One note about the final vote and post Council media: since the Council ended, a few media outlets have used a “gay spin” in their coverage about the death penalty resolution that’s a bit misleading. They have implied that the US voted against the resolution because it referenced consensual same-sex behavior. In fact, sometimes their spin made this seem like that reference was at the core of the resolution. But, in reality, the US generally votes against any death penalty resolution because execution is still legal – and used (as recently as in early October in the states of Alabama, Florida and Texas) - as a form of punishment.

So, the content of any resolution may not matter much: The US will still oppose it.

 

Source: AWID

Photo Essay: Claiming space with a North African feminist festival

This autumn brought the third edition of Chouftouhonna, the Tunis International Feminist Art Festival. Chouftouhonna is an intersectional feminist space by and for women, questioning gender roles and breaking the importance of patriarchy. 

Source: Nora Silva and AWID

Photo Essay: Claiming space with a North African feminist festival

This autumn brought the third edition of Chouftouhonna, the Tunis International Feminist Art Festival. Chouftouhonna is an intersectional feminist space by and for women, questioning gender roles and breaking the importance of patriarchy. 

Source: Nora Silva and AWID

Photo Essay: Claiming space with a North African feminist festival

This autumn brought the third edition of Chouftouhonna, the Tunis International Feminist Art Festival. Chouftouhonna is an intersectional feminist space by and for women, questioning gender roles and breaking the importance of patriarchy. 

Source: Nora Silva and AWID

The Gender Dynamics of Myanmar’s Rohingya Crisis

As the world watches, “a text book example of ethnic cleansing” and the world’s fastest-growing refugee crisis is underway in Myanmar (formerly known as Burma). AWID spoke to women activists in Myanmar to shed light on the different factors driving this unprecedented human rights and humanitarian crisis and its many gender dimensions.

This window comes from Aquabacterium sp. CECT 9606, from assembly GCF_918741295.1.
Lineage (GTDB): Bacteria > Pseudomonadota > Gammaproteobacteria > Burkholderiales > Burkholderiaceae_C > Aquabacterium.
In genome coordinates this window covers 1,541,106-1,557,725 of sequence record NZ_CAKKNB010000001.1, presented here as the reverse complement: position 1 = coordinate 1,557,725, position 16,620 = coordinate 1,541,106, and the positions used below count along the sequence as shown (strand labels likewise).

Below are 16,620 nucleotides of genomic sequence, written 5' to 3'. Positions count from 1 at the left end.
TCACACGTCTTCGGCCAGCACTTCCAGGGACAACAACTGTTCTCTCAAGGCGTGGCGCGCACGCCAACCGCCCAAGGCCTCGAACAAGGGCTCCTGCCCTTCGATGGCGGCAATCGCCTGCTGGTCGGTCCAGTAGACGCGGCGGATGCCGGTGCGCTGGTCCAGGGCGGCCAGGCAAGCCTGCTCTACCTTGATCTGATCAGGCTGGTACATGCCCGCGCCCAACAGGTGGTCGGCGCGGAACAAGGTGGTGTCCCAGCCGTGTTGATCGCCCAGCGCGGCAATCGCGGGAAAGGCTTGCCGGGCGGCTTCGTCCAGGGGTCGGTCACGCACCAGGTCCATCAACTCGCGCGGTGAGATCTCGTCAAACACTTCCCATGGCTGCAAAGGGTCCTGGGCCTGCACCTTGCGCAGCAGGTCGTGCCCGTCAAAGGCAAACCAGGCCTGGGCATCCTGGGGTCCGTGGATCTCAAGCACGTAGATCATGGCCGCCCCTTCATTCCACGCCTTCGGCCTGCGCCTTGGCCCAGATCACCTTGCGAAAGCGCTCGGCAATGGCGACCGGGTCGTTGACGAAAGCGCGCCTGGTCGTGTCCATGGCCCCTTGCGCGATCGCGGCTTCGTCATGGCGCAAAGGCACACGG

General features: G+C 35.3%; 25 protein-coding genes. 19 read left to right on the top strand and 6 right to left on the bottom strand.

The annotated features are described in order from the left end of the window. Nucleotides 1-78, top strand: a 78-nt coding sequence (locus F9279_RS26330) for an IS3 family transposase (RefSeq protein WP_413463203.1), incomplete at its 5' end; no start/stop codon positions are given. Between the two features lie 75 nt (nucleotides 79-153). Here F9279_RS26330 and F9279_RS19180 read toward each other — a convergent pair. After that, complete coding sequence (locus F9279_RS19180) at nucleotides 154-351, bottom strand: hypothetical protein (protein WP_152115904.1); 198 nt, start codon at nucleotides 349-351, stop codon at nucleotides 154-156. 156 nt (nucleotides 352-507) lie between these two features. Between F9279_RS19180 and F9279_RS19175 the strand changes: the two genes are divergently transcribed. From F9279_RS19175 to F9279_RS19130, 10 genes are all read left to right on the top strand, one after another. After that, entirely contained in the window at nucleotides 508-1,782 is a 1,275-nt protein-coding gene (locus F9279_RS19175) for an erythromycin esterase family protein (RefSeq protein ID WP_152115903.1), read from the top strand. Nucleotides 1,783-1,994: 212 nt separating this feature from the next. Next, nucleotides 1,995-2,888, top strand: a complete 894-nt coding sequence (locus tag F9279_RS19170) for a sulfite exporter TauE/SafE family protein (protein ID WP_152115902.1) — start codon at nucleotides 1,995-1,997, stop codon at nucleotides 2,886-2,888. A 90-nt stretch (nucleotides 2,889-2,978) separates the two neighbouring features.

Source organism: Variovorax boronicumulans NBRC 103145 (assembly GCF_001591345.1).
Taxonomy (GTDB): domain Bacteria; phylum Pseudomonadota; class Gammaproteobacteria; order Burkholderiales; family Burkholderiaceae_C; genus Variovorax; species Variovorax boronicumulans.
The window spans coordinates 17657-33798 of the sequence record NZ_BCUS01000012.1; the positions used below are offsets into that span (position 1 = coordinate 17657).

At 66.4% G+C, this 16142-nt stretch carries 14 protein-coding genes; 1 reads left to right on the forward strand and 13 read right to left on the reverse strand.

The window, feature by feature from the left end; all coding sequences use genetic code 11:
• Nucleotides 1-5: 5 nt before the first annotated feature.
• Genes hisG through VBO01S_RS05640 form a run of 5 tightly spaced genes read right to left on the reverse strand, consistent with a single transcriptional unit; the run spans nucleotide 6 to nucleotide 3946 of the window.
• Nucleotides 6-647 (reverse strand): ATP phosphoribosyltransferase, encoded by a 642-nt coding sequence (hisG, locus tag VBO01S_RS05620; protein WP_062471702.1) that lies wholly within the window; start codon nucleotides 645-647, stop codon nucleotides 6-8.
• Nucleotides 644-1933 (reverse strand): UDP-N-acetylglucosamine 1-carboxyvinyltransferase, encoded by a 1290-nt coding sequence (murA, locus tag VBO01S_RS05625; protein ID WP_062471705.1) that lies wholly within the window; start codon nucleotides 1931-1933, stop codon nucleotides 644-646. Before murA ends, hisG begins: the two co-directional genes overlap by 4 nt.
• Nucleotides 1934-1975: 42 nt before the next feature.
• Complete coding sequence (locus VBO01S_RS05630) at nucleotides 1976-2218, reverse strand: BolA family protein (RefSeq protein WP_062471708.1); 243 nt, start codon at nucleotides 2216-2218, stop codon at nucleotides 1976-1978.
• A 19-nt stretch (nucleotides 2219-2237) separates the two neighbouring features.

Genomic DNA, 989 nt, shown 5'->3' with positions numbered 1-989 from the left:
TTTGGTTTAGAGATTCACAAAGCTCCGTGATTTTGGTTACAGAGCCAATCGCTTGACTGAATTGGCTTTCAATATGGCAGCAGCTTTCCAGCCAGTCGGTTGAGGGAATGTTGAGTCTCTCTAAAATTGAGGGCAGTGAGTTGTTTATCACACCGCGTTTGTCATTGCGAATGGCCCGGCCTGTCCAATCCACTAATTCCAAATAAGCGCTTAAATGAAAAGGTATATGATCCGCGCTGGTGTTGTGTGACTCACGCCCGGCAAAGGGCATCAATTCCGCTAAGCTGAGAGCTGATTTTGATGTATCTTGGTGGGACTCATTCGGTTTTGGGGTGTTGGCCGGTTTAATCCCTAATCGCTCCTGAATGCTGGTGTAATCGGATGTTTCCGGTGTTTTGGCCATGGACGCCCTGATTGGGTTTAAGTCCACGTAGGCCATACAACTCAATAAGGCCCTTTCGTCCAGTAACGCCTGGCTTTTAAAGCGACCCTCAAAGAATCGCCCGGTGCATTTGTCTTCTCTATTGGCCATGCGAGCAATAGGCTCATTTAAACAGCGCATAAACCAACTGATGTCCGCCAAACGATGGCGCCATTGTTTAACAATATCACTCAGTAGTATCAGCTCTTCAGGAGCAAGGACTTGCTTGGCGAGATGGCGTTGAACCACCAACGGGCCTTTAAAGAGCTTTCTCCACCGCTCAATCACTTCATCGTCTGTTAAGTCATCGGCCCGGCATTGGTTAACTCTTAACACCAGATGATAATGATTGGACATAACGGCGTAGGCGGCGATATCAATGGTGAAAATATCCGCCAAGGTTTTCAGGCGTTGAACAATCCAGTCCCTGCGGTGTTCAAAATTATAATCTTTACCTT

Source: AWID

The Gender Dynamics of Myanmar’s Rohingya Crisis

As the world watches, “a text book example of ethnic cleansing” and the world’s fastest-growing refugee crisis is underway in Myanmar (formerly known as Burma). AWID spoke to women activists in Myanmar to shed light on the different factors driving this unprecedented human rights and humanitarian crisis and its many gender dimensions.

Source: AWID

The Gender Dynamics of Myanmar’s Rohingya Crisis

As the world watches, “a text book example of ethnic cleansing” and the world’s fastest-growing refugee crisis is underway in Myanmar (formerly known as Burma). AWID spoke to women activists in Myanmar to shed light on the different factors driving this unprecedented human rights and humanitarian crisis and its many gender dimensions.

Source: AWID

Fondo de Mujeres del Sur: “It’s the women who are deciding how to spend the money”

AWID spoke with Luz Aquilante, Executive Director of Fondo de Mujeres del Sur (FMS, Women’s Fund from the South), about the work they have been doing for ten years, providing support and mobilizing resources for feminist and women’s movements in countries such as Argentina, Paraguay, Uruguay and more recently also in 21 countries across Latin America and the Caribbean. 

Source: Fondo de Mujeres del Sur and AWID